Minimum Equipment Required for Rifle Hunting
Class A Game: (Elephant, Hippo and Buffalo) Minimum 9.2 mm calibre in diameter.
Class B Game: (Lion, Giraffe, Eland) Minimum 7.0mm calibre in diameter.
Class C Game: (Leopard, Crocodile, Kudu, Oryx / Gemsbok, Hartebeest, Wildebeest, Zebra, Nyala, Sable Antelope, Waterbuck, Tsessebe, etc.) Minimum 7.0mm calibre in diameter.
Class D Game: (Warthog, Impala, Reedbuck, Duiker, Steenbok, Jackal, Game Birds, etc.) Minimum 5.6mm calibre in diameter.
Black Powder Rifles: Minimum calibre .40
Bowhunting is legal in Zimbabwe. However, the hunting of pachyderms and thick skinned animals, like elephant, hippo and crocodile, with bows and arrows is no longer permitted. Bow-hunting may only be done with compound bows. Bow-hunting with recurve bows, longbows or crossbows is not permitted unless a special permit has been issued for which the safari operator must apply for six months prior to the start of the bow hunt. This special bow-hunting permit comes at a substantial cost.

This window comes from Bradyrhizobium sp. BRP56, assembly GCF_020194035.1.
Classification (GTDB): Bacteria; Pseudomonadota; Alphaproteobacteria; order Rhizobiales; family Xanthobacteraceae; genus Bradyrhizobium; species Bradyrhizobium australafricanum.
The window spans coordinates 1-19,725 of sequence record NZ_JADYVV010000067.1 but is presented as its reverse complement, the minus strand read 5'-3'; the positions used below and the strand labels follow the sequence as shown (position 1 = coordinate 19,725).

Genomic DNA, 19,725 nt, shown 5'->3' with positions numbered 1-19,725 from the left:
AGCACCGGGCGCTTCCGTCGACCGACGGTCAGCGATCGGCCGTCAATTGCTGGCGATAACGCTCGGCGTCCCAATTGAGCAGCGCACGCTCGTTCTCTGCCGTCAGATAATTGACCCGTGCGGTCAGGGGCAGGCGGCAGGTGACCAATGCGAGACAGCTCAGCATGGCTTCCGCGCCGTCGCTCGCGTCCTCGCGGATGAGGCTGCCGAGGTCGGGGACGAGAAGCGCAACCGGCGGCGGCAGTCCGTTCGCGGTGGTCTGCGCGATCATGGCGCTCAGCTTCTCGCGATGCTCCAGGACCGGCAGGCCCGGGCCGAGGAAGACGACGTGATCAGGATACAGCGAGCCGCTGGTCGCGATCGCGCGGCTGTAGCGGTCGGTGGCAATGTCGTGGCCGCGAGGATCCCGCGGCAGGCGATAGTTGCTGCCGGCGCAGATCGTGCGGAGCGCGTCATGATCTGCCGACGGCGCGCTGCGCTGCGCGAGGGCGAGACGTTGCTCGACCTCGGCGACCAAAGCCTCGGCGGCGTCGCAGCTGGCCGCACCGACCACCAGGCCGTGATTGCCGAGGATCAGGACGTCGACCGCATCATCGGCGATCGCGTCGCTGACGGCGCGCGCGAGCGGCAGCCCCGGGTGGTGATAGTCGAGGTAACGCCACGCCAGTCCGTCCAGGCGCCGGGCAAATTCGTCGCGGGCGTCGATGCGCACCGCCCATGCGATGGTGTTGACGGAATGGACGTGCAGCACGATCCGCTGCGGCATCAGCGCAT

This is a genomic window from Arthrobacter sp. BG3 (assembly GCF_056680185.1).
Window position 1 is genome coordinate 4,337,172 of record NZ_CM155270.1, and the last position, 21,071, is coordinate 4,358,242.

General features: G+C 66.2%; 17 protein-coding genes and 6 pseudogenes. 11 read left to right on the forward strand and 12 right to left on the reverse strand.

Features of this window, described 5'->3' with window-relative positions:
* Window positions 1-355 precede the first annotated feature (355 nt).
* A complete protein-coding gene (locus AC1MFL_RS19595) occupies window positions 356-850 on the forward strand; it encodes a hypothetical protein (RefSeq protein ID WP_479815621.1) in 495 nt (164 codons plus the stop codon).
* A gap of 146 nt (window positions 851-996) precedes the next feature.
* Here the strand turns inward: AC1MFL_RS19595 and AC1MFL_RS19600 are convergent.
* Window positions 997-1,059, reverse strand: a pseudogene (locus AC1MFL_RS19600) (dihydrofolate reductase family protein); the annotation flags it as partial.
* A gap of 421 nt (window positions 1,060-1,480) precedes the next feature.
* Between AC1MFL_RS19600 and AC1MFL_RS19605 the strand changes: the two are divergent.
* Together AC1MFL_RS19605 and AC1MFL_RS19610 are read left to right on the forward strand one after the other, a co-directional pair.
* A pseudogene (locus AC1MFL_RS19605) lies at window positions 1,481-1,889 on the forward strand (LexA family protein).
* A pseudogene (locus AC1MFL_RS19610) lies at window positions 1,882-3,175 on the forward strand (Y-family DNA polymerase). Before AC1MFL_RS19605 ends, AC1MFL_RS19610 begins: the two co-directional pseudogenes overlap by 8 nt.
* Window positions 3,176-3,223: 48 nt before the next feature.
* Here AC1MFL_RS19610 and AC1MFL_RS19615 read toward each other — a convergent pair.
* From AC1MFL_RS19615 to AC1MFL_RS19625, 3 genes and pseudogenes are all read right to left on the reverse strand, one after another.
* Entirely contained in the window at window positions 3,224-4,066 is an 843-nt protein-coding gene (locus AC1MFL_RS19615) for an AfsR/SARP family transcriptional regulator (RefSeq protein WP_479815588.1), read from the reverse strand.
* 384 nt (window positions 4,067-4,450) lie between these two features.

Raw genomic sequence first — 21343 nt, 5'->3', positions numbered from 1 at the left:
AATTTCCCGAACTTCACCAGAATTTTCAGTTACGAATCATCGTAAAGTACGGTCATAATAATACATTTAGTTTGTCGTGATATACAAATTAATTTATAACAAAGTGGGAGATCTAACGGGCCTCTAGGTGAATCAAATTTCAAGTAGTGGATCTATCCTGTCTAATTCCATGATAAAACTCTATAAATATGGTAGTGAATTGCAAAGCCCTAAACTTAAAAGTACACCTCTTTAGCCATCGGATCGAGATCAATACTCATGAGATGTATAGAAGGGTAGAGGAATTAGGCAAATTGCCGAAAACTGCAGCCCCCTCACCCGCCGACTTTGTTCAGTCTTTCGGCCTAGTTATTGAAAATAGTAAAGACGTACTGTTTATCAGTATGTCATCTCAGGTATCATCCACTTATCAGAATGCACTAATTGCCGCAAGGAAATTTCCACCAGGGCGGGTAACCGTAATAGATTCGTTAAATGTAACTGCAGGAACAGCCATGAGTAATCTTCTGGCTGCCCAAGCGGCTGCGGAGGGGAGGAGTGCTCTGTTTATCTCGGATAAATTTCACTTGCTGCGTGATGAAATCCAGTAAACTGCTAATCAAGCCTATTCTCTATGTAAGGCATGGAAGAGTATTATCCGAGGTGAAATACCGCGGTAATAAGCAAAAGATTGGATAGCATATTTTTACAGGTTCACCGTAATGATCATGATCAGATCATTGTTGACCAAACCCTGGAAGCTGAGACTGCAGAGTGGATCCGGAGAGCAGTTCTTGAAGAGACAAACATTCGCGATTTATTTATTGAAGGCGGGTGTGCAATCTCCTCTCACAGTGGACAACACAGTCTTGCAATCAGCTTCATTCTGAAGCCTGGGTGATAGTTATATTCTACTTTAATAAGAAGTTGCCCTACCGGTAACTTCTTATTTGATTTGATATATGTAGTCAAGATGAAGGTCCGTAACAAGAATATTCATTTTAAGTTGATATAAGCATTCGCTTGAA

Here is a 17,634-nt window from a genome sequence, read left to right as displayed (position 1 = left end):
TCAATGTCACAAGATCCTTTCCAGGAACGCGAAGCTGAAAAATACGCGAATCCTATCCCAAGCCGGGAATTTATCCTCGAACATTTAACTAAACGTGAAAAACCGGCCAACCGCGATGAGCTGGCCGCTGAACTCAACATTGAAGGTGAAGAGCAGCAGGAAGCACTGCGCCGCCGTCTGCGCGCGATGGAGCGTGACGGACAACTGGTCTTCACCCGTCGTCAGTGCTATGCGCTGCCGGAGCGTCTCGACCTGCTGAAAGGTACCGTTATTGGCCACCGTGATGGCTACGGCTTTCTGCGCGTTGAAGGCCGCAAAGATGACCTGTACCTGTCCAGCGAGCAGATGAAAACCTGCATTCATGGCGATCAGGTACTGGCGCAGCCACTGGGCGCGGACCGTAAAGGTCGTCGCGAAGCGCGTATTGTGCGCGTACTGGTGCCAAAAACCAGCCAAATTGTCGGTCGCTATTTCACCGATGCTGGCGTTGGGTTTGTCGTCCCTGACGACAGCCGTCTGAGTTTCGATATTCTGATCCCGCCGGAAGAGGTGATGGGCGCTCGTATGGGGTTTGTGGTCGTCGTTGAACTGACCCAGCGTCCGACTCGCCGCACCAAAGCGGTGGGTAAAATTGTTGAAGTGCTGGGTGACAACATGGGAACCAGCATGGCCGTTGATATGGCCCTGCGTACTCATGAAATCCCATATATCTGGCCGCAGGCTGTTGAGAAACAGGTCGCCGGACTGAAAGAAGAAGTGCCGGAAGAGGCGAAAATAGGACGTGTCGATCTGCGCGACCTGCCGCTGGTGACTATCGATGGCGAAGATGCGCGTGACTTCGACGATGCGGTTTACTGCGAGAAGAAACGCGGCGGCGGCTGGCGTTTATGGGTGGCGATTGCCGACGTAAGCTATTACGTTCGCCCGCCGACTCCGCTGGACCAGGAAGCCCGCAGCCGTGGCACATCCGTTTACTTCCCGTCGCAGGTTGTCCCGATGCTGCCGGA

Minimum Equipment Required for Bowhunting
Class A Game: (Elephant, Hippo and Buffalo) Bow Kinetic Energy 80ft/lbs. Arrow weight 700 grain.
Class B Game: (Lion, Giraffe, Eland) Bow Kinetic Energy 77ft/lbs. Arrow weight 695 grain. Bowheads with only two cutting edges.
Class C Game: (Leopard, Crocodile, Kudu, Oryx / Gemsbok, Hartebeest, Wildebeest, Zebra, Nyala, Sable Antelope, Waterbuck, Tsessebe, etc.) Bow Kinetic Energy 70ft/lbs. Arrow weight 618 grain.
Class D Game: (Warthog, Impala, Reedbuck, Duiker, Steenbok, Jackal, Game Birds, etc.) Bow Kinetic Energy: 56ft/lbs. Arrow weight: 618 grains.
Trophy Export/Import Restrictions